Prices went up 3.7 percent in September compared to the previous yeardriven by high gasoline and housing costs, as the Federal Reserve continues its fight against price increases and tries to cool the economy.
The data of the Bureau of Labor Statistics Released Thursday morning also showed prices rose 0.4 percent from August. That annual figure showed no progress from August, when prices also rose 3.7 percent annually, underscoring how persistent inflation remains and the limited tools they have. policymakers to address rising costs of gasoline, groceries and rent.
The Federal Reserve has made it clear that it will not let up until high inflation is removed from the economy. But central bankers face a key challenge: separating the sources of inflation that could prove more persistent from those that could disappear without requiring even higher interest rates.
“What I’m looking at is housing because rents changed very significantly. That’s starting to show up in the data,” said Joe Brusuelas, chief economist at RSM. “Gas prices are dropping significantly every day.”
Inflation has fallen sharply since hitting 40-year highs in 2022, for several reasons. Energy prices skyrocketed after the Russian invasion of Ukraine, but have since fallen. Supply chains have overcome their obstacles, which has helped cool prices for both washing machines and waffle irons. And the Federal Reserve has moved aggressively to raise borrowing costs and slow the entire economy, specifically by reducing demand for all types of investments, including home mortgages and auto loans. The Federal Reserve’s benchmark interest rate, known as the federal funds rate, is between 5.25 and 5.5 percent, the highest level in 22 years.
However, prices continue to rise faster than normal, especially for essentials such as rent, food and gasoline. The Federal Reserve has made it clear that it will maintain pressure on the economy for as long as necessary, even if that means keeping interest rates higher for longer than anticipated. Officials fear that if they ease up too soon, the remaining sources of inflation will become even more entrenched in the economy.
Part of the challenge, however, is that rate increases are a blunt tool. They can cause banks to avoid making loans or keep mortgage rates above 7 percent, as they are now. But they can’t lower prices at the gas pump or build more homes for renters struggling to cover their budgets.
This year, the general expectation was that high rates would send the economy into a recession, as people cut spending and companies cut hiring. But month after month, a completely different picture emerges: Consumers still spend a lot on vacations, concerts and dining out. Businesses continue to hire, and employers added a staggering 336,000 jobs in September. Federal Reserve officials expect the economy to grow 2.1 percent this year.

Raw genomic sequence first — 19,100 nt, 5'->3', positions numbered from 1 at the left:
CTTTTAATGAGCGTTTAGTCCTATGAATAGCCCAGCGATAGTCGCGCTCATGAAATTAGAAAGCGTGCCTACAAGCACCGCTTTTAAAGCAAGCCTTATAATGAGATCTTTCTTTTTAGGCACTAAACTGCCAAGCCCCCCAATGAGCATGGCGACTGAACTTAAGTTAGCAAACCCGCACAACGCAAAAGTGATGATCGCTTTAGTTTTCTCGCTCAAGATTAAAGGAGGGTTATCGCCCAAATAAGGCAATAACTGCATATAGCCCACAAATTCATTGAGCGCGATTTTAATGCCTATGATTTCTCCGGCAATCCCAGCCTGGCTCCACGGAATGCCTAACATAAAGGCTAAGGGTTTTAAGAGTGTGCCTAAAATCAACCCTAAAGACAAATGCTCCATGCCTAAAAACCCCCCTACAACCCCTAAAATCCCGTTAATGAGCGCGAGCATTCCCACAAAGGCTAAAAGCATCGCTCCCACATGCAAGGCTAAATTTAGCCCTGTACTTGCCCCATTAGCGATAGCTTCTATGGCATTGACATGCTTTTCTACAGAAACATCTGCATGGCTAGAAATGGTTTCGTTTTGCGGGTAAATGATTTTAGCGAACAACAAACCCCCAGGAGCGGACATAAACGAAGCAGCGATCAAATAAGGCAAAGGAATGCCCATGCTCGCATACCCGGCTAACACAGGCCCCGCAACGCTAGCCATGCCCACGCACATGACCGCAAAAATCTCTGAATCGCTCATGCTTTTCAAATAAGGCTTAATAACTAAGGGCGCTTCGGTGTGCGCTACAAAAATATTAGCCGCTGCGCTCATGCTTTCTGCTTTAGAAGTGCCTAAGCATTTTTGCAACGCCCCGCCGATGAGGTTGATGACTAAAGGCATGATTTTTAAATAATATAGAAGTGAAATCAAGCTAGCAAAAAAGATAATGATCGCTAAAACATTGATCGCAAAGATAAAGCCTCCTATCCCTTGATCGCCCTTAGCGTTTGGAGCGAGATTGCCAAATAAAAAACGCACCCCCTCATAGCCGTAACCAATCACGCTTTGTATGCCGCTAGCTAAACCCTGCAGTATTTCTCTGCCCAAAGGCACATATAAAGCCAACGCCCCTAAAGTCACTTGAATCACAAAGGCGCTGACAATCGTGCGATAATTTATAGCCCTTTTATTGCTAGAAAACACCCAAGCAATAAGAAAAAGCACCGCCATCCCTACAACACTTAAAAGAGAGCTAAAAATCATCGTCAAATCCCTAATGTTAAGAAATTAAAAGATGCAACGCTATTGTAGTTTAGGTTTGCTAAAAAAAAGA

The flip side, however, is that such strong growth makes the Fed’s job even more difficult. The central bank strives for stable prices and a healthy labor market. And it cannot stabilize prices until the economy cools at a more sustainable pace.
Fed officials have already made clear that if the economy continues to advance, they could be forced to do more with interest rates. Authorities have signaled they could raise rates once again, by a modest quarter point, before the end of the year. But even that plan has been hampered by uncertainty in financial markets.
Government bond yields have soared, especially the 10-year Treasury, a crucial benchmark that underpins borrowing rates around the world. Some Fed officials have hinted that higher yields could contribute to another rate hike, reducing the need for the central bank to hike again when it meets Oct. 31-Nov. 31. 1. (After that, officials have one more meeting scheduled for December.)
“If forward premiums rise, they could do some of the work of cooling the economy for us, leaving less need for additional monetary policy tightening,” he said. Lorie Loganpresident of the Dallas Federal Reserve, in statements before the National Association of Business Economics.
In Ohio, John Lamb already feels much calmer. The president of Cleveland Express Trucking He said the end of the year is typically “the best quarter for any shipper” as retailers and warehouses stock up for the holidays. There has been a small bump, but nothing like normal years.
Meanwhile, tire costs are rising sharply. Fuel prices fluctuate and make planning for the future difficult. Customers are haggling for cheaper rates. But Lamb can’t justify those cuts at the same time he tries to offset costs elsewhere. In some cases, the best response is to wait and see how your share of the economy turns around.
“I wanted to order three new tractors for next year and now I’m waiting,” Lamb said. “Spare parts are needed, because things break down or need maintenance. But I can’t justify buying equipment now.”
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